Saturday, April 16, 2011

NATO must send in [ground] troops to save Misrata, say rebels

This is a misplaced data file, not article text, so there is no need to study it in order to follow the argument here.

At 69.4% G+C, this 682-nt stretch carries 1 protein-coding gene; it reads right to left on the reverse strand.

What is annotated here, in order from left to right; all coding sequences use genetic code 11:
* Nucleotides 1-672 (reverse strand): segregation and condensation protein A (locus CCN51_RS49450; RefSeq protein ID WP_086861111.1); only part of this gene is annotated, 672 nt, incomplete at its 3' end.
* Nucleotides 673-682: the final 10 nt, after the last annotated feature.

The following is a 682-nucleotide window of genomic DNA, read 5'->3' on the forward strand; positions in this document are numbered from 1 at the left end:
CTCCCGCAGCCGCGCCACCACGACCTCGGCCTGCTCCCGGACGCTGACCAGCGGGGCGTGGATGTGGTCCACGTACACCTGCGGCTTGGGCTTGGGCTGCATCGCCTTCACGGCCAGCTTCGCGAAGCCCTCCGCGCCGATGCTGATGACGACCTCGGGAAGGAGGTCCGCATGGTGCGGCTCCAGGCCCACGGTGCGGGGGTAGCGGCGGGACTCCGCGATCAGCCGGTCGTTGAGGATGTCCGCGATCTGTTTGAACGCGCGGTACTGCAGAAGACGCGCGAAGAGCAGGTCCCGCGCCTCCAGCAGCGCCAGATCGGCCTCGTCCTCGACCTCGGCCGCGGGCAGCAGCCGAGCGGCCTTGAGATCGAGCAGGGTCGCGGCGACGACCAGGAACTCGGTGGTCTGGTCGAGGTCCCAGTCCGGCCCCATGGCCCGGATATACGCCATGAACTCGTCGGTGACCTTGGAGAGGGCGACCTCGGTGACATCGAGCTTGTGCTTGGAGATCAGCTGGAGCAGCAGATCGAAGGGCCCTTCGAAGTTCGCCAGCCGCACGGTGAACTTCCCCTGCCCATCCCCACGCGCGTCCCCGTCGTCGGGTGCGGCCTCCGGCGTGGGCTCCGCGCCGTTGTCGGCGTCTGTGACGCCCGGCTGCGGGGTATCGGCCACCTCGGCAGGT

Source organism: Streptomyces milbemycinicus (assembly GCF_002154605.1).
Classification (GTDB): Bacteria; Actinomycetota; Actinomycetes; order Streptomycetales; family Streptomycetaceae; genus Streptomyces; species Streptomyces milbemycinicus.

"Evidence that Gaddafi's forces are now targeting cluster bombs on civilian neighbourhoods of Misrata is likely to fuel calls for accelerated action from NATO, whose military actions and international sanctions against the regime have succeeded in weakening Gaddafi but have failed so far to secure a decisive breakthrough in the conflict. Human Rights Watch released photographs and testimony from its arms expert which it said confirmed witness reports that the munitions, banned by more than 100 countries, were being fired on the city. Cluster bombs explode in midair, indiscriminately throwing out dozens of high-explosive bomblets which cause widespread damage and injuries over a large area. The sub-munitions often fail to explode on impact but detonate when stepped on or picked up... Rebel fighters in Misrata have called on NATO to step up its airstrikes on loyalist positions around the city to protect the civilian population and aid the resistance... The shift by the US, Britain and France towards regime change as a goal of the NATO operation is controversial among some countries that backed UN resolution 1973, which authorised military action to protect Libya's civilian population... NATO itself is in a quandary about how to break the military deadlock in Libya. UN resolution 1973 specifically rules out a "foreign occupation force". Amid mounting calls for a NATO ground presence in Libya, politicians, lawyers and military chiefs are poring over the resolution's semantics to establish whether such a step – with its enormous political and military risks and implications – could be taken... Mohamed (a rebel spokesman) said the rebel opposition in Misrata had appealed to NATO to send ground troops to relieve the city. They were, he said, grateful for the international coalition's military intervention. "But we're surprised. And we're angry. We are angered by the lack of hits on Gaddafi's troops by NATO forces..."

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